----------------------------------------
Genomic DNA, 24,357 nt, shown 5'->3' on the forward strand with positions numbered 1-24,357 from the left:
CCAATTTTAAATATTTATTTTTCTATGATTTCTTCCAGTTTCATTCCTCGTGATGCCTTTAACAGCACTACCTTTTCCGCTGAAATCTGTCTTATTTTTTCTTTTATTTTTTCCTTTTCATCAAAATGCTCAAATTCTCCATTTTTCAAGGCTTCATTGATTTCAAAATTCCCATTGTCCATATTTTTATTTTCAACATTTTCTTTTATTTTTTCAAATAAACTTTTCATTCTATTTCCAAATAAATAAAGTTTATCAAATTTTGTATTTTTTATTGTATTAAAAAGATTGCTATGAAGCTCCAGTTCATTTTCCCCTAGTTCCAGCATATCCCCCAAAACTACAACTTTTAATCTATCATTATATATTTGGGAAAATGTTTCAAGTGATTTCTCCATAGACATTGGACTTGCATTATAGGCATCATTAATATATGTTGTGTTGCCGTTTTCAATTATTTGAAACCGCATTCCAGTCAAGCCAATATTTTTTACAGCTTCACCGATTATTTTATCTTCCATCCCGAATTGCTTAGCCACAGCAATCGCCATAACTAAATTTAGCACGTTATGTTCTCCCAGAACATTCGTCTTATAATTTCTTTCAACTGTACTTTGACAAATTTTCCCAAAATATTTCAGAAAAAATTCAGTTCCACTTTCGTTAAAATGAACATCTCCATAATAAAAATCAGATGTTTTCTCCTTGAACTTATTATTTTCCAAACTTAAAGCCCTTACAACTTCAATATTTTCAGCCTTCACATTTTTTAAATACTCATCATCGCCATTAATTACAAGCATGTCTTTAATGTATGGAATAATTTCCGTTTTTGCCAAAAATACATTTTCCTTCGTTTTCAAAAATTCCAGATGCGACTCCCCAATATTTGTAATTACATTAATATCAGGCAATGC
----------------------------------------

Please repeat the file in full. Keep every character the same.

Genomic DNA, 24,357 nt, shown 5'->3' on the forward strand with positions numbered 1-24,357 from the left:
CCAATTTTAAATATTTATTTTTCTATGATTTCTTCCAGTTTCATTCCTCGTGATGCCTTTAACAGCACTACCTTTTCCGCTGAAATCTGTCTTATTTTTTCTTTTATTTTTTCCTTTTCATCAAAATGCTCAAATTCTCCATTTTTCAAGGCTTCATTGATTTCAAAATTCCCATTGTCCATATTTTTATTTTCAACATTTTCTTTTATTTTTTCAAATAAACTTTTCATTCTATTTCCAAATAAATAAAGTTTATCAAATTTTGTATTTTTTATTGTATTAAAAAGATTGCTATGAAGCTCCAGTTCATTTTCCCCTAGTTCCAGCATATCCCCCAAAACTACAACTTTTAATCTATCATTATATATTTGGGAAAATGTTTCAAGTGATTTCTCCATAGACATTGGACTTGCATTATAGGCATCATTAATATATGTTGTGTTGCCGTTTTCAATTATTTGAAACCGCATTCCAGTCAAGCCAATATTTTTTACAGCTTCACCGATTATTTTATCTTCCATCCCGAATTGCTTAGCCACAGCAATCGCCATAACTAAATTTAGCACGTTATGTTCTCCCAGAACATTCGTCTTATAATTTCTTTCAACTGTACTTTGACAAATTTTCCCAAAATATTTCAGAAAAAATTCAGTTCCACTTTCGTTAAAATGAACATCTCCATAATAAAAATCAGATGTTTTCTCCTTGAACTTATTATTTTCCAAACTTAAAGCCCTTACAACTTCAATATTTTCAGCCTTCACATTTTTTAAATACTCATCATCGCCATTAATTACAAGCATGTCTTTAATGTATGGAATAATTTCCGTTTTTGCCAAAAATACATTTTCCTTCGTTTTCAAAAATTCCAGATGCGACTCCCCAATATTTGTAATTACATTAATATCAGGCAATGC